|When the Christmas season ends, those who decorate their home with a live-cut tree are faced with a disposal question, notes a University of Illinois Extension horticulture educator.
“The state considers used Christmas trees as garbage and not yard waste, so they can be discarded according to your city or town’s garbage regulations,” said James Schuster. “The trees can also be set up outside as habitat for some birds. Hanging suet in these trees also increases their use for wildlife. If left till spring, the tree can then be recycled if your town has brush pick up.”
In some places, park districts or local public works agencies will grind up the trees for mulch. Some will give you your ground up tree back for your use or it can be added to a public mulch pile.
State forest or county forest preserve officials may want to use used trees as a way to increase fish habitat.
“Check with your state forester or county forest preserve. Do not throw these trees in the lakes on your own,” Schuster cautioned. “In past years, the used trees were utilized to reduce soil erosion in some counties. However, current farming practices have drastically reduced this need.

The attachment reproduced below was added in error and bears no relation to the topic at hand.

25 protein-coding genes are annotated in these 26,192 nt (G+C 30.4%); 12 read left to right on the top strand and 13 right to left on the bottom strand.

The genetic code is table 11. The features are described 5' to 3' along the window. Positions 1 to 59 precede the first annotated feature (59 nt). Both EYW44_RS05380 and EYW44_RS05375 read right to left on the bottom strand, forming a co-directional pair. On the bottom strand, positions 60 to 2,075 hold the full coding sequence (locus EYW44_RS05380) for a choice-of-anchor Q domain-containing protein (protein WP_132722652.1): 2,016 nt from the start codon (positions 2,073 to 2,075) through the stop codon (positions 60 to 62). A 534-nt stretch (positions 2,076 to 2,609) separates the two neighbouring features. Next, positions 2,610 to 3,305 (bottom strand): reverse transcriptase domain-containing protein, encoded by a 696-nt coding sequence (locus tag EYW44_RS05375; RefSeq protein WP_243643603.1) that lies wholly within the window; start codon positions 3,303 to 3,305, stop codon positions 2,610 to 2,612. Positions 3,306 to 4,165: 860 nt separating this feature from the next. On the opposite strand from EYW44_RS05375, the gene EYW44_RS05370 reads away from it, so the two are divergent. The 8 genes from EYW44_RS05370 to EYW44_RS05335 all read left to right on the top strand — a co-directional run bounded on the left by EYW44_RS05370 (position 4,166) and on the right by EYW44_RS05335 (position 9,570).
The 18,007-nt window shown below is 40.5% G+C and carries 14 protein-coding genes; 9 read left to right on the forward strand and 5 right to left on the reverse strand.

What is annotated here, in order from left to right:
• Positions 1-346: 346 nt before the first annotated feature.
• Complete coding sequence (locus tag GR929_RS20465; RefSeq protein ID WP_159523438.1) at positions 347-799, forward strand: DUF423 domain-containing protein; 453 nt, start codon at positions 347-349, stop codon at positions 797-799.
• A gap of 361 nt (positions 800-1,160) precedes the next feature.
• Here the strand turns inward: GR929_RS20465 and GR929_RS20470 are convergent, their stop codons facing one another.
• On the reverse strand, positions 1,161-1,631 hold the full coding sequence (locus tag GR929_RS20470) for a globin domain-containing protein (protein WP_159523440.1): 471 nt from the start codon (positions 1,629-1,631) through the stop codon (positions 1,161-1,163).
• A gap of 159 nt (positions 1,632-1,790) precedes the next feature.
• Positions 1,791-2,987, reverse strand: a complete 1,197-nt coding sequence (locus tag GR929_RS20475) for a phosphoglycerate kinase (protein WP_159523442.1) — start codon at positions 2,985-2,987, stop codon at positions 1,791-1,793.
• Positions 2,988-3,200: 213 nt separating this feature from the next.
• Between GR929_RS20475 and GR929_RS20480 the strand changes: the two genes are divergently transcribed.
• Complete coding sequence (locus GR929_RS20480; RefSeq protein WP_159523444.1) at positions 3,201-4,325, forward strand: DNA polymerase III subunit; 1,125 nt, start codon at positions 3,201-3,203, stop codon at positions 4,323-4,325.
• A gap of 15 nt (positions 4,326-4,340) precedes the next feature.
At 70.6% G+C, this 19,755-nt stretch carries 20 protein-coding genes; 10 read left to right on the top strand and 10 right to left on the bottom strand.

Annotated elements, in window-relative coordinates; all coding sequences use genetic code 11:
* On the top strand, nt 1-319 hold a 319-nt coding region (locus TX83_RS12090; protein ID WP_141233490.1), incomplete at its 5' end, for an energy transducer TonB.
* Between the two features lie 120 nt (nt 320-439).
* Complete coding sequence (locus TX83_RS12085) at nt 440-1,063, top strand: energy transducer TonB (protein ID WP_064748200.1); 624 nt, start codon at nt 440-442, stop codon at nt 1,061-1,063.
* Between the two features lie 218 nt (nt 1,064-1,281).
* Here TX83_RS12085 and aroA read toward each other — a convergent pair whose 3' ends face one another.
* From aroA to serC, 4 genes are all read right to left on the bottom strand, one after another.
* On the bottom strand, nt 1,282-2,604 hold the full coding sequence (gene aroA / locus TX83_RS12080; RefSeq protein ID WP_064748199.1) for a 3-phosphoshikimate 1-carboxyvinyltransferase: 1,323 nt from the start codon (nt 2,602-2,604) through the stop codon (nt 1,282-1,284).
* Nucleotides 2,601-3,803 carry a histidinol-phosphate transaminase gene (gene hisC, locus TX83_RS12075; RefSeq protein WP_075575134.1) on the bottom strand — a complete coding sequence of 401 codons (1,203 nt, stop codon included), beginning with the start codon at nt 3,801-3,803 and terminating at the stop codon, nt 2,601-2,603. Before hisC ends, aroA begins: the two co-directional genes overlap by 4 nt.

“A more useful use of the trees would be to cut off the limbs and use them as mulch over tender perennials. The porosity of the needles and branches prevents smothering of the perennials and reduces heaving and wind-burning of the delicate perennials.”
Schuster added that well-ground needles and branches can also be used as a soil amendment in the spring.
“When used as a soil amendment, do not dilute with too much soil,” he noted. “Soil amendments work better when used at twice the volume of the heavy clay soil to be loosened.
“Mix two inches of soil amendments with one inch of soil and mix thoroughly for good results. In some cases, nitrogen fertilizer may be needed to compensate for the nitrogen drawn down by the newly added organic soil amendments.”
Published in the December 21, 2005 issue of Farm World.